Steam Is Full of Hate Groups

In 2014, Valve introduced a feature to help the 125 million users on its digital storefront Steam sort through the daily glut of new video game releases. Steam Curators, as the feature is called, allows groups or individuals to create pages where they recommend games. Motherboard, for example, can create a Steam Curator page where we’d recommend games we think Motherboard readers would enjoy.

To promote this feature and introduce Steam users to new curators they might enjoy, Steam now features six curators on the front page of its store. On Tuesday, Joe Parlock, editor-in-chief of games website Let’s Play Video Games, posted a screenshot that showed Steam was featuring a Curator on its front page named “dank memes for faggots.”

I’ve reached out to Valve asking how this Curator ended up on the front page of the Steam Store, but have not heard back.

That the largest digital video game store in the world and the platform that has largely come to define the way video games are played on PCs put a homophobic slur on its front page is obviously not a great look, but perhaps inevitable given the size of Steam’s user base, the amount of content users can create on Steam, and Valve’s notoriously hands-off approach when it comes to moderation.

What Parlock saw on the front page is just the tip of the iceberg. If you want to see some ugly stuff just search Steam curators with terms like “Nazi,” “Jew,” and “Trump” and this is the results you’ll get:

I’ve also reached out to Valve asking why the Steam platform is filled with racist, homophobic, and anti-Semitic curators, groups, and other content, but have not heard back.

The numbers to the right of the curator name shows how many followers each has. As you can see, they are all very low, so it’s not like each curator has a large, active following of racists. It’s more that there are a lot of racist “gag” groups, which is a common thing gamers have been doing on Steam. For example, the Waifu Hunter Steam Curator recommends games based on whether a game “has attractive anime ladies in it.”

However, Steam also allows users to create “groups,” communities formed around games, shared interests, etc. When I searched Steam Groups for “Nazi” I found groups that didn’t seem like gags at all. The Steam group Nationalsozíalismus -Neo-Nazis-, for example, says it’s a “Group for all Neo-Nazis and White Supermacists…Fuck jews. Fuck Blacks. Fuck Islam.”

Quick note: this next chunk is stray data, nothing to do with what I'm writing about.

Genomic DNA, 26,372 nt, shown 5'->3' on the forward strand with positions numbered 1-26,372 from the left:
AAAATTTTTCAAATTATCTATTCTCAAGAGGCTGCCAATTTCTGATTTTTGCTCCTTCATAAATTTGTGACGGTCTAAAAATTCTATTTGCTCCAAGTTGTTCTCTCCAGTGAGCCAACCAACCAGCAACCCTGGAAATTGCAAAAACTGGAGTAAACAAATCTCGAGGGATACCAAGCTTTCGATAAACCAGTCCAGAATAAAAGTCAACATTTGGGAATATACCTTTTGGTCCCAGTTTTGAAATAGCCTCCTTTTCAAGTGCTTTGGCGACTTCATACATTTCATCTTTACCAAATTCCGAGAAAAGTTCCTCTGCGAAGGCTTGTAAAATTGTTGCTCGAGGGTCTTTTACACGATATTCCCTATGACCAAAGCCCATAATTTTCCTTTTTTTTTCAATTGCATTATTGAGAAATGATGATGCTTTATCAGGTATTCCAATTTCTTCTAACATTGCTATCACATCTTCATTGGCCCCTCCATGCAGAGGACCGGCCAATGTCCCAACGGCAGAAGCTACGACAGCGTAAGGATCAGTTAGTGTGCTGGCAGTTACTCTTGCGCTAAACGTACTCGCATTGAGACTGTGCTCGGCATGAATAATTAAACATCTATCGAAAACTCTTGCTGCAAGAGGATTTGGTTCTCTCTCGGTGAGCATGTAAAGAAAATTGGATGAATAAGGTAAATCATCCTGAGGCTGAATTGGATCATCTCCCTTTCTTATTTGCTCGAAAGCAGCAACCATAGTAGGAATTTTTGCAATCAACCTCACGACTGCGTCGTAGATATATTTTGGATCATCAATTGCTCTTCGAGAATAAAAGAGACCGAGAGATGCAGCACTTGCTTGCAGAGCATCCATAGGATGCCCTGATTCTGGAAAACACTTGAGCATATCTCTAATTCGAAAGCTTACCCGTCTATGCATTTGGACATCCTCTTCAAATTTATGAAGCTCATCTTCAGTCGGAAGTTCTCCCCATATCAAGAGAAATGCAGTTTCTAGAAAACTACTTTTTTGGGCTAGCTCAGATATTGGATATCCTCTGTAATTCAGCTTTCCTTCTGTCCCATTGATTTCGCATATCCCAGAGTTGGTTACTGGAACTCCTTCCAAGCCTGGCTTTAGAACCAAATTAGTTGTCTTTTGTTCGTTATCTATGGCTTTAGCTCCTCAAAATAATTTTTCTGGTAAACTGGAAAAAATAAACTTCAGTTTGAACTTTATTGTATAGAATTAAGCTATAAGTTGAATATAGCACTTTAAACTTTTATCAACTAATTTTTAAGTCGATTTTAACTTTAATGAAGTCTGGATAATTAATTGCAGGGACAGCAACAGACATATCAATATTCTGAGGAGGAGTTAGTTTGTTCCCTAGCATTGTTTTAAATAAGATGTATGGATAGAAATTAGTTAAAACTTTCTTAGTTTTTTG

The group “┼NAZI,” which has the SS logo as its Steam Group image but no details in its “About” section, has 104 members.

I would go through all of these examples if I could, but it would probably take me several weeks since searching Steam Groups for the term “Nazi” brings up 7,893 results. Searching for the n-word brings up 4,520 results.

When I searched Steam Groups for the term “white power” I found a group called “Power to Whites” that has 85 members. In its “About” section it says that “We are a group deticated to killing Jews, Crips, Gays and Blacks.”

A link at the bottom of that section says “If you think this group is serious:” and links out to the WikiHow page about how to tie a noose.

The “Rules and Guidelines For Steam: Discussions, Reviews, and User Generated Content” clearly tell users they should not “flame or insult other members” and they can’t post any content containing “racism” or “discrimination” but it appears that Valve is not able to enforce these guidelines.

This is not surprising given that Valve is known for its hands-off approach when it comes to Steam. We’ve previously reported on its lackluster customer service, and its ongoing attempts to get a handle on review bombing and the increasingly unwieldy Steam Store. Valve has previously said that it plans to hire more people to improve its customer service, but the improvements it announces often rely on new algorithms or the way its automated systems interface with the community.

Last we heard, Valve employs only around 360 people, who in addition to operating Steam also develop its games and do the kind of research and development that has resulted in SteamVR.

According to Steam’s own documentation, “Various parts of the Steam Community are moderated by a combination of official Valve staff, community moderators, and representatives of the game developers and publishers.”

It’s not entirely clear how Valve is currently handling the giant task of moderating a community of at least 125 million users. But it’s clear that it’s failing.

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